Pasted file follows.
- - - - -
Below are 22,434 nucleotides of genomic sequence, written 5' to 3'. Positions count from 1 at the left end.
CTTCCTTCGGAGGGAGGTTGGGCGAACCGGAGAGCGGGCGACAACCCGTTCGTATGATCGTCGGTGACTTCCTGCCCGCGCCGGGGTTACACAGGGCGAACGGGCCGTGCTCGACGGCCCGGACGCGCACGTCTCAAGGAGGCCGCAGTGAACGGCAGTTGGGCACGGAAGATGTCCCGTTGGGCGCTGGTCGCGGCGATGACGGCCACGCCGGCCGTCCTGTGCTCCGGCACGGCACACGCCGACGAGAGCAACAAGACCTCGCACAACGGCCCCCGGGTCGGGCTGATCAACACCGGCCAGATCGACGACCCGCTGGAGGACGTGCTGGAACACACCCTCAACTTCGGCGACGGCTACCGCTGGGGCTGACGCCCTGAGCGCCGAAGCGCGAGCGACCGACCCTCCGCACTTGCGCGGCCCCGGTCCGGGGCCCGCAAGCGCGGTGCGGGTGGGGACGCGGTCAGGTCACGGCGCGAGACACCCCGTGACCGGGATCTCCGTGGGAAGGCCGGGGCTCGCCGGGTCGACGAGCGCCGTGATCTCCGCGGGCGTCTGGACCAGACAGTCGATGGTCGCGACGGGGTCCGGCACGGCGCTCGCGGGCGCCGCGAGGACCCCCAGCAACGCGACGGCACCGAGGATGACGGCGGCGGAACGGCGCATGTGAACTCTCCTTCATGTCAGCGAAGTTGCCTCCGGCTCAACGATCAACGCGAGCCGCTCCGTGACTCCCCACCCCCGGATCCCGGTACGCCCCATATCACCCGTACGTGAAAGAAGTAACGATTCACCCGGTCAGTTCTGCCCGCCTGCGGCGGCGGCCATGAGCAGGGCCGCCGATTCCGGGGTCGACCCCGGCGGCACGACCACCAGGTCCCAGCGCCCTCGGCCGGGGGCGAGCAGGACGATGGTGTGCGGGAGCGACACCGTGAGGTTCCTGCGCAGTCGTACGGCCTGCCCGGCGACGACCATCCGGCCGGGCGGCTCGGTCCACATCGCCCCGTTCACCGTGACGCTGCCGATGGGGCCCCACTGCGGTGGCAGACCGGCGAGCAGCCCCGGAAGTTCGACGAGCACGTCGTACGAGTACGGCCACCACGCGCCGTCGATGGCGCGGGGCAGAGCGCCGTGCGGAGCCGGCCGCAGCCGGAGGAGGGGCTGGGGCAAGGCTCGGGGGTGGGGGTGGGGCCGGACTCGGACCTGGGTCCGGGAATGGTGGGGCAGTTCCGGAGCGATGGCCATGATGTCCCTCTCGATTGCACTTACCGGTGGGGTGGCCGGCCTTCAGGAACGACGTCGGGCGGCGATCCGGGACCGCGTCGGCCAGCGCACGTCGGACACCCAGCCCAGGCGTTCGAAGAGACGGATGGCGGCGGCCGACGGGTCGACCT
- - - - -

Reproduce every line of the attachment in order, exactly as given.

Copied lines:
Below are 22,434 nucleotides of genomic sequence, written 5' to 3'. Positions count from 1 at the left end.
CTTCCTTCGGAGGGAGGTTGGGCGAACCGGAGAGCGGGCGACAACCCGTTCGTATGATCGTCGGTGACTTCCTGCCCGCGCCGGGGTTACACAGGGCGAACGGGCCGTGCTCGACGGCCCGGACGCGCACGTCTCAAGGAGGCCGCAGTGAACGGCAGTTGGGCACGGAAGATGTCCCGTTGGGCGCTGGTCGCGGCGATGACGGCCACGCCGGCCGTCCTGTGCTCCGGCACGGCACACGCCGACGAGAGCAACAAGACCTCGCACAACGGCCCCCGGGTCGGGCTGATCAACACCGGCCAGATCGACGACCCGCTGGAGGACGTGCTGGAACACACCCTCAACTTCGGCGACGGCTACCGCTGGGGCTGACGCCCTGAGCGCCGAAGCGCGAGCGACCGACCCTCCGCACTTGCGCGGCCCCGGTCCGGGGCCCGCAAGCGCGGTGCGGGTGGGGACGCGGTCAGGTCACGGCGCGAGACACCCCGTGACCGGGATCTCCGTGGGAAGGCCGGGGCTCGCCGGGTCGACGAGCGCCGTGATCTCCGCGGGCGTCTGGACCAGACAGTCGATGGTCGCGACGGGGTCCGGCACGGCGCTCGCGGGCGCCGCGAGGACCCCCAGCAACGCGACGGCACCGAGGATGACGGCGGCGGAACGGCGCATGTGAACTCTCCTTCATGTCAGCGAAGTTGCCTCCGGCTCAACGATCAACGCGAGCCGCTCCGTGACTCCCCACCCCCGGATCCCGGTACGCCCCATATCACCCGTACGTGAAAGAAGTAACGATTCACCCGGTCAGTTCTGCCCGCCTGCGGCGGCGGCCATGAGCAGGGCCGCCGATTCCGGGGTCGACCCCGGCGGCACGACCACCAGGTCCCAGCGCCCTCGGCCGGGGGCGAGCAGGACGATGGTGTGCGGGAGCGACACCGTGAGGTTCCTGCGCAGTCGTACGGCCTGCCCGGCGACGACCATCCGGCCGGGCGGCTCGGTCCACATCGCCCCGTTCACCGTGACGCTGCCGATGGGGCCCCACTGCGGTGGCAGACCGGCGAGCAGCCCCGGAAGTTCGACGAGCACGTCGTACGAGTACGGCCACCACGCGCCGTCGATGGCGCGGGGCAGAGCGCCGTGCGGAGCCGGCCGCAGCCGGAGGAGGGGCTGGGGCAAGGCTCGGGGGTGGGGGTGGGGCCGGACTCGGACCTGGGTCCGGGAATGGTGGGGCAGTTCCGGAGCGATGGCCATGATGTCCCTCTCGATTGCACTTACCGGTGGGGTGGCCGGCCTTCAGGAACGACGTCGGGCGGCGATCCGGGACCGCGTCGGCCAGCGCACGTCGGACACCCAGCCCAGGCGTTCGAAGAGACGGATGGCGGCGGCCGACGGGTCGACCT